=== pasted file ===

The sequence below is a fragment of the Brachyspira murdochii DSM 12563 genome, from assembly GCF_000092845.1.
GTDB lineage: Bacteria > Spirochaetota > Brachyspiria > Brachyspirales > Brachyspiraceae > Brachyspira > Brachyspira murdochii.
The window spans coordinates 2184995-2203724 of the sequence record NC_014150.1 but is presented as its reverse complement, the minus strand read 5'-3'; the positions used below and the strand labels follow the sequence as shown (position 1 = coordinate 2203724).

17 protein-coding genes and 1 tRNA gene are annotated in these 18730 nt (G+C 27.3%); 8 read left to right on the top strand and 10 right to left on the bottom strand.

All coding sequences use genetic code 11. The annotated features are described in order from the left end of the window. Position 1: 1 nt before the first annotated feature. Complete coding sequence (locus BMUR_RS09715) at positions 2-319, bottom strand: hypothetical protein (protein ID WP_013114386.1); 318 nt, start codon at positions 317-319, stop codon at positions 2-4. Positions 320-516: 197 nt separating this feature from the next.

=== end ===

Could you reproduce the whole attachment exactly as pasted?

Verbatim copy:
The sequence below is a fragment of the Brachyspira murdochii DSM 12563 genome, from assembly GCF_000092845.1.
GTDB lineage: Bacteria > Spirochaetota > Brachyspiria > Brachyspirales > Brachyspiraceae > Brachyspira > Brachyspira murdochii.
The window spans coordinates 2184995-2203724 of the sequence record NC_014150.1 but is presented as its reverse complement, the minus strand read 5'-3'; the positions used below and the strand labels follow the sequence as shown (position 1 = coordinate 2203724).

17 protein-coding genes and 1 tRNA gene are annotated in these 18730 nt (G+C 27.3%); 8 read left to right on the top strand and 10 right to left on the bottom strand.

All coding sequences use genetic code 11. The annotated features are described in order from the left end of the window. Position 1: 1 nt before the first annotated feature. Complete coding sequence (locus BMUR_RS09715) at positions 2-319, bottom strand: hypothetical protein (protein ID WP_013114386.1); 318 nt, start codon at positions 317-319, stop codon at positions 2-4. Positions 320-516: 197 nt separating this feature from the next.